April 8, 1943 - Republic P-47 “Thunderbolts” were first flown in combat over Western Europe.
The Republic P-47 Thunderbolt
The P-47 was a World War II-era fighter aircraft produced by the United States from 1941 through 1945. Its primary armament was eight .50-caliber machine guns and in the fighter-bomber ground-attack role, it could carry five-inch rockets or a bomb load of 2,500 pounds. When fully loaded the P-47 weighed up to eight tons making it one of the heaviest fighters of the war. The P-47 was designed around the powerful Pratt & Whitney R-2800 Double Wasp engine which was also used by two U.S. Navy/U.S. Marine Corps fighters, the Grumman F6F Hellcat and the Vought F4U Corsair. The Thunderbolt was effective as a short-to-medium range escort fighter in high-altitude air-to-air combat and ground attack in both the World War II European and Pacific theaters.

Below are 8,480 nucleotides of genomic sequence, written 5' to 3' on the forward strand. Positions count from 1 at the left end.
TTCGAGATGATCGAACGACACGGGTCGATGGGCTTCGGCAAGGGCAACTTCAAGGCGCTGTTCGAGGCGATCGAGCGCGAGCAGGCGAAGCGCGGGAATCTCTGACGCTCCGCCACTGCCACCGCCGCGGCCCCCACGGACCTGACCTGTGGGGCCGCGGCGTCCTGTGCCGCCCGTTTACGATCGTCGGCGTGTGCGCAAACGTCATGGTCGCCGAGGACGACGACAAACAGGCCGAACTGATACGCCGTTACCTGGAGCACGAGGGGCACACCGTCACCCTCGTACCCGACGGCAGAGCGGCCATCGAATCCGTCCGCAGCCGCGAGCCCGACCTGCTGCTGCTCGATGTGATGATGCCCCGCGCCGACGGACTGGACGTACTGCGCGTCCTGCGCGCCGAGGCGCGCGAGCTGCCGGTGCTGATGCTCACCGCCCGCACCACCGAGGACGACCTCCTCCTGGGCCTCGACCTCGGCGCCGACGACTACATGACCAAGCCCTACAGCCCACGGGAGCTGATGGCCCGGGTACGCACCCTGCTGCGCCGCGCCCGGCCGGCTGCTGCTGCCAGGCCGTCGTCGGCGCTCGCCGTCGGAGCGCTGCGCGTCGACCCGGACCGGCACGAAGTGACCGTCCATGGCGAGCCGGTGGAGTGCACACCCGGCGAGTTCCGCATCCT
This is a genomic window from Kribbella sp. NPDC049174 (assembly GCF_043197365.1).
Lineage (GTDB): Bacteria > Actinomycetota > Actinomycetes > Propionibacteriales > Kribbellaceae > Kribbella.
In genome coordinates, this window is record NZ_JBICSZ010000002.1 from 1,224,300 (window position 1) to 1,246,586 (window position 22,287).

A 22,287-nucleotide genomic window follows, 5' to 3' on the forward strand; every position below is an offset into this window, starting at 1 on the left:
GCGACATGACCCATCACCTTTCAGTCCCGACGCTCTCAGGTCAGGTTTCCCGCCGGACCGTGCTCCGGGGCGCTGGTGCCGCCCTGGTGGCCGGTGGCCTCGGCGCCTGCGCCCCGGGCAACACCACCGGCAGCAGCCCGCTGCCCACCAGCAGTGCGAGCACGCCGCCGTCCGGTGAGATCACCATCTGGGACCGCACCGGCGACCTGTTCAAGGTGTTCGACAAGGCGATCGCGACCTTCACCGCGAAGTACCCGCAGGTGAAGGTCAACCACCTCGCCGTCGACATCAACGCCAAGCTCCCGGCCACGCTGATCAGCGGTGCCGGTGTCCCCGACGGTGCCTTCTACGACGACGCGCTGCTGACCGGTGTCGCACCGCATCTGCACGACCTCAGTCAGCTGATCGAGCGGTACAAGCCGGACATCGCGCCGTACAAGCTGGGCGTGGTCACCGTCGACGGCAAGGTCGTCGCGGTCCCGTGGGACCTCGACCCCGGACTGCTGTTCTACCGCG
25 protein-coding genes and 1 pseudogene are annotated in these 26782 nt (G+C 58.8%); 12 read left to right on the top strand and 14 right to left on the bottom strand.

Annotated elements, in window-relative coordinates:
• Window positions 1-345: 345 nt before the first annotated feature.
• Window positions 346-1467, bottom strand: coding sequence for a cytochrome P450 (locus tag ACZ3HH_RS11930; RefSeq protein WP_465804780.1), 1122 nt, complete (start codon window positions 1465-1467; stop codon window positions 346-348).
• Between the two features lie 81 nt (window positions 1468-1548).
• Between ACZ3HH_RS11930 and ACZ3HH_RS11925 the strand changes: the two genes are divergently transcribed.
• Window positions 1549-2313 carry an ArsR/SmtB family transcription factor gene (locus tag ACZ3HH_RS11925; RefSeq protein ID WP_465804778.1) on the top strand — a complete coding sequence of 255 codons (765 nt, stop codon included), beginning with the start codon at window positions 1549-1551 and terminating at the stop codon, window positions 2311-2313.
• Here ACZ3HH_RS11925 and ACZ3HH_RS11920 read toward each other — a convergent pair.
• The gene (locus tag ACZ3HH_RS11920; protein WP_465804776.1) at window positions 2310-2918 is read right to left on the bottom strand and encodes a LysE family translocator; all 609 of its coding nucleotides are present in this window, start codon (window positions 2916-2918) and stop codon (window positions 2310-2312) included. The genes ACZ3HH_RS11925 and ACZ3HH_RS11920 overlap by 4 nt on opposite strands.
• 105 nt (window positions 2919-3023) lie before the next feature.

The Republic Aviation Corporation was an American aircraft manufacturer based in Farmingdale, Long Island, New York. Originally known as the Seversky Aircraft Company, the company was responsible for the design and production of many important military aircraft, including its most famous products: World War II's P-47 Thunderbolt fighter, the F-84 Thunderjet and F-105 Thunderchief jet fighters, as well as the A-10 Thunderbolt II close-support aircraft.
When Republic Aviation Folded
A historian rescued a lone document from the company’s files.
Article from the Smithsonian's AirSpaceMag.com from 2013 by Cradle of Aviation Museum Curator, Josh Stoff.